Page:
Working our way (Or alternatively titled "The post in which I use the word nay")
I belong to a gym that's part of a local church. I don't know if you would classify this church as a "mega-church," but it's pretty darn big (well...big enough to have a gym on their grounds). It's a really great environment in which to work out. The people there are friendly, the equipment does what it's supposed to do, the classes are fun and tough (oh Zumba, how I miss you!), the locker rooms are generally clean (except when they're not...), the price is not too high, and it's not noisy and packed like many gyms around here seem to be.
But those things are not what I like best about it. My favorite part of exercising at this particular gym is the colored 8 1/2" by 11" pieces of paper that are scattered throughout the workout areas, the halls, and the locker rooms. These pieces of paper (well, the ones to which I'm referring) are not random bits of information. Nay. They all say the same thing, and they are changed every week or so. Each one of them quotes the same verse or verses of scripture for that time period, and then the verse is changed. For me, this is a wonderful addition to my workout. I get to take care of the body I've been given while feeding my soul with the promises of God's Word. Having the same verse scattered throughout the building for days in a row is an excellent way of helping those of us who have poor memory skills really look at the words and allow God to write them on our hearts.
Each time, something in the verses the staff members choose captures my attention. More often than not, they apply to something that's going on in my life right at that moment in time.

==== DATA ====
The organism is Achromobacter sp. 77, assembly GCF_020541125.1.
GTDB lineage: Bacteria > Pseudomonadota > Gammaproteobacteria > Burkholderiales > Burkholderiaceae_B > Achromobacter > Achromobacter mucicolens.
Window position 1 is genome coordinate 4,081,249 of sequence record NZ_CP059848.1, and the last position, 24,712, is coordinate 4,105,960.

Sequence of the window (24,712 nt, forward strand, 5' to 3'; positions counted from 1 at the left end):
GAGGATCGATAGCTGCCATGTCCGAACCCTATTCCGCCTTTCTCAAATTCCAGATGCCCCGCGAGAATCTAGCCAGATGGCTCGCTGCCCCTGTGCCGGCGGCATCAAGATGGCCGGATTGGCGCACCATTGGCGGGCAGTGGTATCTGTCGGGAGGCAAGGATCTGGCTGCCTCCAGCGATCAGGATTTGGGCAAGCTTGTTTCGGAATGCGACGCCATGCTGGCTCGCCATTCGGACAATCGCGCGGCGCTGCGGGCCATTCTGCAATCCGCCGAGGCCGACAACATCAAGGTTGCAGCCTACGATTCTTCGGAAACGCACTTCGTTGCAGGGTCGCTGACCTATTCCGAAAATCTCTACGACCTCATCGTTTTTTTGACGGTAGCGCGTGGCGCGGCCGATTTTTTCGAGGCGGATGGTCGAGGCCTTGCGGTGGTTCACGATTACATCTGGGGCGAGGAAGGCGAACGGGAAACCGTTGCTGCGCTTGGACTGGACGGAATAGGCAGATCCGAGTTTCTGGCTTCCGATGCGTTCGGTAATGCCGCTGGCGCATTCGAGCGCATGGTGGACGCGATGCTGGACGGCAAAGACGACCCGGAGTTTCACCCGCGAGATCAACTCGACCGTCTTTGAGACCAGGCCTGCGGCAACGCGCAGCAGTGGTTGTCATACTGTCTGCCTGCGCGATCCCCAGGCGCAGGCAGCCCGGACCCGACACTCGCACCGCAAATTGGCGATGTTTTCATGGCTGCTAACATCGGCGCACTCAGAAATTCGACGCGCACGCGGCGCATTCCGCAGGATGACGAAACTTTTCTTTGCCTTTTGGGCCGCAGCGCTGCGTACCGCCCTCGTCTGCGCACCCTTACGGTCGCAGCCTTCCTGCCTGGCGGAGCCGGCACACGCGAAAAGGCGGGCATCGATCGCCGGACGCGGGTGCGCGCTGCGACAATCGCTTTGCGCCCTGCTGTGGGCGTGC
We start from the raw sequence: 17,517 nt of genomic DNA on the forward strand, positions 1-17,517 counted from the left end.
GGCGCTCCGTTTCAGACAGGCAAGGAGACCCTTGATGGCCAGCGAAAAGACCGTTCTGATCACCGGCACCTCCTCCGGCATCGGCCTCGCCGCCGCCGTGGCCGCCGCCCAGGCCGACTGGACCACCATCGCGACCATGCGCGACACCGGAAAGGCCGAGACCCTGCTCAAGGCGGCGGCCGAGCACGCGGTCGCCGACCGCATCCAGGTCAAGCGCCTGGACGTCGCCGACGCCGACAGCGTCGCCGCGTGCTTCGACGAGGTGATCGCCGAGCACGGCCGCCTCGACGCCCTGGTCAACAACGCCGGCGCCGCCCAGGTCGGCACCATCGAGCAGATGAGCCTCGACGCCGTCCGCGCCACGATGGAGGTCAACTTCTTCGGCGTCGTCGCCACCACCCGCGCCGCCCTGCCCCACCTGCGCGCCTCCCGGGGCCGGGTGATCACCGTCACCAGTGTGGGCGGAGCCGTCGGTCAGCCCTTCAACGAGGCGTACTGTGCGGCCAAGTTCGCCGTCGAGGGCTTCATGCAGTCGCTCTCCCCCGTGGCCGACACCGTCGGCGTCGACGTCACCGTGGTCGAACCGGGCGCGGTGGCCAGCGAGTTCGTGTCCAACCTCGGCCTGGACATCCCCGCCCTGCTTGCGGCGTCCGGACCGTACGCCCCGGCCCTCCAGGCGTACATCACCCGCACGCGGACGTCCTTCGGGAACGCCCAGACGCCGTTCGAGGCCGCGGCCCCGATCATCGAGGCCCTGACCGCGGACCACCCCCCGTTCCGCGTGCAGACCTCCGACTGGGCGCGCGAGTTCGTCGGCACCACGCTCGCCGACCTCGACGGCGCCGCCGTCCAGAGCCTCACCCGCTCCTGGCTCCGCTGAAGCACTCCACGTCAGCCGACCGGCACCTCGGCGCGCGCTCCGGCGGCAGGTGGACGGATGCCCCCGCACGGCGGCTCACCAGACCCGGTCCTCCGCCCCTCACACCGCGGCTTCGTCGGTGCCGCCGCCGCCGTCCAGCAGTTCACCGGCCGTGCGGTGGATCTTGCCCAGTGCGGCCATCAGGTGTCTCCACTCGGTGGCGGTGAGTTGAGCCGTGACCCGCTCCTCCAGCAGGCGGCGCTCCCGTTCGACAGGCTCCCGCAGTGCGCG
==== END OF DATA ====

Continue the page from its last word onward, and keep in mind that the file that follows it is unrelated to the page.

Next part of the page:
This week's verse caught me off guard. I've read the book of Romans several times, and for some reason those words never fully grabbed me like they did yesterday. I ran (not literally...I don't even do that at the gym!) right home and found it in the NIV since that's the version they took it from. There it was: Romans 6:6-7 staring back at me. The words were simple: no $5 words that had to be looked up (or found at dictionary.com...), no concepts too deep to comprehend, no references to past Biblical characters that had to be researched in previous books of the Bible or ancient texts (or Googled......). And although the message was clear and direct, I still had to read over it several times. I had to pull it apart, think it aloud, really delve into its meaning. Finally, I decided I needed more context. More meat. More info. So I read on.
"For we know that our old self was crucified with him so that the body of sin might be done away with, that we should no longer be slaves to sin—because anyone who has died has been freed from sin. Now if we died with Christ, we believe that we will also live with him. For we know that since Christ was raised from the dead, he cannot die again; death no longer has mastery over him. The death he died, he died to sin once for all; but the life he lives, he lives to God. In the same way, count yourselves dead to sin but alive to God in Christ Jesus." Romans 6:6-11 (NIV)